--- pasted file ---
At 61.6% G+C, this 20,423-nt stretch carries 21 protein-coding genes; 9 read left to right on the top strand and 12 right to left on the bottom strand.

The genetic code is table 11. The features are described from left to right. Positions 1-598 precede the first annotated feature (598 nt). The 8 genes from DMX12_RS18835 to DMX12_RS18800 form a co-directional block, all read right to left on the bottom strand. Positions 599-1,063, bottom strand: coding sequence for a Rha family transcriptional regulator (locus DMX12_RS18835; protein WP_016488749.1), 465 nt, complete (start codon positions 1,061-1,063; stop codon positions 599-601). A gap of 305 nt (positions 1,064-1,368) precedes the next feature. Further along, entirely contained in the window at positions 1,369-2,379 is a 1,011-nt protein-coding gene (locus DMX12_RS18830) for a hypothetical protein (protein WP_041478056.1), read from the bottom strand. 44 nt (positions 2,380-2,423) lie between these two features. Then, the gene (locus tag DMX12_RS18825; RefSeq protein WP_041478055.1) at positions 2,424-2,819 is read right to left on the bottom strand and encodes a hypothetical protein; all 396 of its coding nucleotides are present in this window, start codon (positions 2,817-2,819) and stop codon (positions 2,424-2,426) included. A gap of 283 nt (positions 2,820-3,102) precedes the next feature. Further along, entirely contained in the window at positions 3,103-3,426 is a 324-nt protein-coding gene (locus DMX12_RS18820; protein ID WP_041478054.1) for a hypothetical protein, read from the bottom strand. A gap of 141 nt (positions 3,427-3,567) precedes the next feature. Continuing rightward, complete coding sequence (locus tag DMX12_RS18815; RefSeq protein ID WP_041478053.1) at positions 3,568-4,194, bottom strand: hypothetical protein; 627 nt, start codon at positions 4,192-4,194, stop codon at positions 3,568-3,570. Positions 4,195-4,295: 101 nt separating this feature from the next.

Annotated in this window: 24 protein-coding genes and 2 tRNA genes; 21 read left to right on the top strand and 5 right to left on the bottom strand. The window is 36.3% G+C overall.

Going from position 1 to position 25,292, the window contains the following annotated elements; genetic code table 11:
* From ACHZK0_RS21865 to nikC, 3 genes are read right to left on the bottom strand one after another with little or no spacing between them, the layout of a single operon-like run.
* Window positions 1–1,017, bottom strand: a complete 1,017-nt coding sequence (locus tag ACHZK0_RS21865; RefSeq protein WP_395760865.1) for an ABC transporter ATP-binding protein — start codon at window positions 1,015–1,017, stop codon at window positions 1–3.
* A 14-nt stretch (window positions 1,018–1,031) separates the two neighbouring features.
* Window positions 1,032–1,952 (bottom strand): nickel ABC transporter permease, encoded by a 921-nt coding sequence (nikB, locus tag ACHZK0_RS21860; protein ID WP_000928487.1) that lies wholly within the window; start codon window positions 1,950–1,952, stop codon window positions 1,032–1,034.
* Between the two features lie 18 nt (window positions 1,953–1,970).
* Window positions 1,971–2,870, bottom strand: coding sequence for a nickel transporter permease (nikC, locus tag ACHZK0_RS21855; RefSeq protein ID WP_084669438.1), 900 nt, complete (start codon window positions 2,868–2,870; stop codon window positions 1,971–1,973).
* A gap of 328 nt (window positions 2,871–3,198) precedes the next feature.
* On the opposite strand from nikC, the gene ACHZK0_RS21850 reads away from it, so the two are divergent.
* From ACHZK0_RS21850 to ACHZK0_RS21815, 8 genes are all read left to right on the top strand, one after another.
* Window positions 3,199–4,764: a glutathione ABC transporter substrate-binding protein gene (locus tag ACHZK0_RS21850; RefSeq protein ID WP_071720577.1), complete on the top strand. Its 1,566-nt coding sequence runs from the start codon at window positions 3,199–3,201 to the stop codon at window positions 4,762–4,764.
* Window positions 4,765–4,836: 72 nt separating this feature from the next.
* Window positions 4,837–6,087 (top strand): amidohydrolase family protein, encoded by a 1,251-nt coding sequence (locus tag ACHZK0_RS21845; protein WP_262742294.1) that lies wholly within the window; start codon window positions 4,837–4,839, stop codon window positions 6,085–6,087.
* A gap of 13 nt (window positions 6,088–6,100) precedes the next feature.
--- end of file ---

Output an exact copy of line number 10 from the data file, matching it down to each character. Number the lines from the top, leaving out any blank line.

* Window positions 1,971–2,870, bottom strand: coding sequence for a nickel transporter permease (nikC, locus tag ACHZK0_RS21855; RefSeq protein ID WP_084669438.1), 900 nt, complete (start codon window positions 2,868–2,870; stop codon window positions 1,971–1,973).